The Penguins have the best powerplay in the league this year, and much of that is due to Evgeni Malkin. Malkin is second on the team in powerplay points and first in powerplay goals. Despite the fact that he is a generational talent, he hasn't always been this dominant when the team is up a man. In fact, his powerplay shooting percentage in previous years was downright woeful. That's not really his fault, though. Funky things can happen in hockey.
Let me show you what I mean about Malkin's points and goals. All stats are courtesy of Hockey Analysis.
You can see the big jump that he's experienced this year. One question we should initially ask is whether this is driven by Malkin taking more shots or simply scoring on a higher percentage of his chances. The story seemed to be that with Neal gone, Malkin would keep the puck more for himself, ultimately leading to more goals. Is that true?
Nope. Oddly, Malkin is attempting less shots on the powerplay this year than he has in years past. The reason for his bump in production has been a certifiably insane 30% shooting percentage. That's obviously not sustainable. Once Malkin stops getting as many bounces to go his way, you want him to make it up with more shot attempts.
The biggest thing that sticks out to me from that chart is how bad his 5v4 shooting percentage was the last three years. To make this point as saliently as possible, here's a list of players who had a better shooting percentage from 2011-14 at 5v5 than Malkin did during 5v4 play: Chris Neil, Jay McClement, Olli Jokinen, Cody McLeod, Derek Mackenzie, Tuomo Ruutu, RJ Umberger, and Mark Letestu. The list goes on but I'm sure you get the point. Malkin was the victim of some horrendous (mis)fortune on the powerplay the previous three seasons.
One can reasonably wonder though if Malkin is doing anything different this year. Perhaps, for example, he's taking shots closer to the net. I pulled his average shot distance at 5v4 from Behind the Net.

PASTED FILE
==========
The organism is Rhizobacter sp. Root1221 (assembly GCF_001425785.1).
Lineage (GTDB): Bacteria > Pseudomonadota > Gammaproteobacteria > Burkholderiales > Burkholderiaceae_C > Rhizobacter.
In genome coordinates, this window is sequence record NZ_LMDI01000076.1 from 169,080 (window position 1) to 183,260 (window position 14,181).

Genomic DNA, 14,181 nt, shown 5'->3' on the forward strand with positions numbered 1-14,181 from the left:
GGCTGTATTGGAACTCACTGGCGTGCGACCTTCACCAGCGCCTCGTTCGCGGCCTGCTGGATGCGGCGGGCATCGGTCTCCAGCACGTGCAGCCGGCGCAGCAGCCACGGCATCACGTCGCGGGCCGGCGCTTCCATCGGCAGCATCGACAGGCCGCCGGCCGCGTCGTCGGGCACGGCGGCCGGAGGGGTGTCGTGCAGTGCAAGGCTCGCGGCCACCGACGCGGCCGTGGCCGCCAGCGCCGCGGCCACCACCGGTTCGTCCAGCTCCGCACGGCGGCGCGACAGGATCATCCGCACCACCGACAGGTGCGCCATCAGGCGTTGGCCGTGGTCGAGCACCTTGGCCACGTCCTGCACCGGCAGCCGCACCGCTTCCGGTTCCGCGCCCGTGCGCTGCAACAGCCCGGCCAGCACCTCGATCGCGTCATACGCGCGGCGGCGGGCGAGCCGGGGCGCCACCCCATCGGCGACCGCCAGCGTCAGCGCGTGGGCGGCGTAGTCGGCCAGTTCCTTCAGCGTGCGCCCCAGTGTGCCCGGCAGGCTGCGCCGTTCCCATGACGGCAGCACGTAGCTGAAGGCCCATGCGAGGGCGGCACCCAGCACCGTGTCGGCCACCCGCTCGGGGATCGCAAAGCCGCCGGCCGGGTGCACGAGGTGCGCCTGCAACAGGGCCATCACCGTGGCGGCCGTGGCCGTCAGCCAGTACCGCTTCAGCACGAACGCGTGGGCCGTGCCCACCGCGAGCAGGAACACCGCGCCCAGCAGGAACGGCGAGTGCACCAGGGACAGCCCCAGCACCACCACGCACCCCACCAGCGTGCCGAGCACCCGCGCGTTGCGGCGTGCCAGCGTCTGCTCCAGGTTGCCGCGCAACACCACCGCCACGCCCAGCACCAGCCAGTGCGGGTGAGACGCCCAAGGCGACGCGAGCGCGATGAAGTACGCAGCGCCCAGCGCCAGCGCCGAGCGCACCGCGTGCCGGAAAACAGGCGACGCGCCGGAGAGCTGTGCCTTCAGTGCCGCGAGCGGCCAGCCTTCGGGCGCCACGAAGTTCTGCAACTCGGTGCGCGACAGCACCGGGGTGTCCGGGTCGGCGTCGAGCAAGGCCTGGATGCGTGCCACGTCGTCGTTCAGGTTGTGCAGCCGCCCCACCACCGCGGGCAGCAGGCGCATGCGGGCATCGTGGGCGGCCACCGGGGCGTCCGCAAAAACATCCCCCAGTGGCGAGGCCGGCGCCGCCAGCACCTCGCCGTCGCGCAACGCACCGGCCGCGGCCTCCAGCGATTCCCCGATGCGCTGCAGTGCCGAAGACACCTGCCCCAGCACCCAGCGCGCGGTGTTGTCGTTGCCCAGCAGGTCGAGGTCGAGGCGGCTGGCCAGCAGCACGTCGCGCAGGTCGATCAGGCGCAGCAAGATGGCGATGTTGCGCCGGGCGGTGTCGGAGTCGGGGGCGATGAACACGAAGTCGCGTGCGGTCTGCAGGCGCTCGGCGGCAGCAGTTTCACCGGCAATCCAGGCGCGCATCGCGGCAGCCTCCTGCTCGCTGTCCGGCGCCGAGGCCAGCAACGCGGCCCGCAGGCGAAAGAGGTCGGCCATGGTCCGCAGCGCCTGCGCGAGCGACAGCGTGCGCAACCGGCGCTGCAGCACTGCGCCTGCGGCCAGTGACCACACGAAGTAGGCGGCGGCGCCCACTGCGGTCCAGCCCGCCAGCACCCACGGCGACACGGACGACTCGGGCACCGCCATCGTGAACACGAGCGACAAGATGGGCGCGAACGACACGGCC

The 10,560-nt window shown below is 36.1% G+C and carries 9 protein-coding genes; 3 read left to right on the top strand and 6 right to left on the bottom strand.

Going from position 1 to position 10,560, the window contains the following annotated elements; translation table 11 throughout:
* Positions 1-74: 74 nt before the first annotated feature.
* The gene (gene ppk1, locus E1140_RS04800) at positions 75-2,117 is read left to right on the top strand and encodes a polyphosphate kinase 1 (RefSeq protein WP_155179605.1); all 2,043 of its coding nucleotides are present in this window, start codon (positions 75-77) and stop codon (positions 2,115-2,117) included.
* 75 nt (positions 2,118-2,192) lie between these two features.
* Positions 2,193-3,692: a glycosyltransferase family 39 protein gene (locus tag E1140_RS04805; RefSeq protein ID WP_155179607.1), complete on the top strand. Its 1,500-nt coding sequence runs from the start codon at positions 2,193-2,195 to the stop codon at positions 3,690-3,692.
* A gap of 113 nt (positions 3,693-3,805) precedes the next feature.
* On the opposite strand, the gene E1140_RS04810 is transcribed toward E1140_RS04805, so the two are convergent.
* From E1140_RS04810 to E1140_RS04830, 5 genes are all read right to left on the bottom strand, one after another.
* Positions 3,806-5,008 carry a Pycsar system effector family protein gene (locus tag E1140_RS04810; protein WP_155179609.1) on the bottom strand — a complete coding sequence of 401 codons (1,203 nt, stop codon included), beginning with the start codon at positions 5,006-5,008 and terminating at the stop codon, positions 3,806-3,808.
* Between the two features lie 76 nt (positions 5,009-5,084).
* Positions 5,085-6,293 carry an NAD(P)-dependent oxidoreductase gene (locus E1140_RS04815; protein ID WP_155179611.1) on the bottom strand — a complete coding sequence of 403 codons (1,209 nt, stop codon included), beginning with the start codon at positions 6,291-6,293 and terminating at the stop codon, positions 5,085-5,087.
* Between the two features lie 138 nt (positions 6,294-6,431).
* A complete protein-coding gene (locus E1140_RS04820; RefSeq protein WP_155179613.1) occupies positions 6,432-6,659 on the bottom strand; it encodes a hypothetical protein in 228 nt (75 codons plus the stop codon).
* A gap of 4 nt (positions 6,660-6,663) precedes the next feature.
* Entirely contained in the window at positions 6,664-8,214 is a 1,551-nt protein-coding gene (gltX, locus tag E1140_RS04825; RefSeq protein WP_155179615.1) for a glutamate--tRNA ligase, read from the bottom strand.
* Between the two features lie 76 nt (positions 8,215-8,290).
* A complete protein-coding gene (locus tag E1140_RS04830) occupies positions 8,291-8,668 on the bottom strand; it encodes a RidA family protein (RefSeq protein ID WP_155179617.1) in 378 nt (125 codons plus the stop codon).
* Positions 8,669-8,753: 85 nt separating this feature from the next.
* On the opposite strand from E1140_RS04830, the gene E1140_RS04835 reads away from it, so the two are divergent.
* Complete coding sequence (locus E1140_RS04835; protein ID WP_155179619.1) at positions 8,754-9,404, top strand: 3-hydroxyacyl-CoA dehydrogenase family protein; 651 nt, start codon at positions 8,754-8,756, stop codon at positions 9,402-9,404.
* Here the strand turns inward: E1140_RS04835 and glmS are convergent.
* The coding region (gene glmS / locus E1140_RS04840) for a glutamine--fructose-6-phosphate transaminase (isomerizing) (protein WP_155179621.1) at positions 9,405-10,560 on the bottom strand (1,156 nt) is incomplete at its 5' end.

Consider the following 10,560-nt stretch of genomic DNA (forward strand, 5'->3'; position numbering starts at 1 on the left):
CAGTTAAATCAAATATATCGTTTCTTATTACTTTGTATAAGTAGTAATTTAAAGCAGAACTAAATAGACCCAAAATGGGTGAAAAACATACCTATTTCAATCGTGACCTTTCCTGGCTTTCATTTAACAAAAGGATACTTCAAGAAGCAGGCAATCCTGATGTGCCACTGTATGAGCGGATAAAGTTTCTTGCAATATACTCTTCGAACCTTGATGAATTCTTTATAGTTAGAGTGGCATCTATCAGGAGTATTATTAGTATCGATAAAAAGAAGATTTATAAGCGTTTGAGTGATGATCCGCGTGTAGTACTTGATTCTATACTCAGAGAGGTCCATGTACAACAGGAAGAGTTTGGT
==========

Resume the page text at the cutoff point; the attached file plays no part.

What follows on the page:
|5v4 Average Shot Distance (feet)
Hockey can be funny, huh? You can see that Malkin is actually taking shots from farther out this year than he has in the past. And yet, even though he's also attempting less overall shots, he nevertheless is scoring at a career pace. It's extremely improbable. But that's hockey.
We don't have to stop at shot distance to see if Malkin is doing anything different. We can look at the graphs over at Sporting Charts to see which portion of the ice Malkin is taking his shots from and how often he does so.
[Note that the shot distance and shooting percentage in these charts is different from what I included in the tables above because these charts include all PP situations, not just 5v4 data]
It doesn't look like Malkin is doing anything special as far as the location of his shots is concerned. Of course the season is young, and with more data we might see a different picture later on regarding how Malkin picks his spots on the ice. But for now, we don't see any evidence that he's systematically generating higher quality scoring chances.
None of this should diminish the fun of watching Malkin on the powerplay this season. It's only an attempt to explain what's behind his uptick in goal-scoring on the man advantage. The bad news is that Malkin's shooting percentage will inevitably come back down to earth as the season wears on. The good news is that he'll still be a generational talent. As long as he (and the rest of the team) start shooting more on the powerplay, they'll easily maintain their rank as an elite powerplay unit.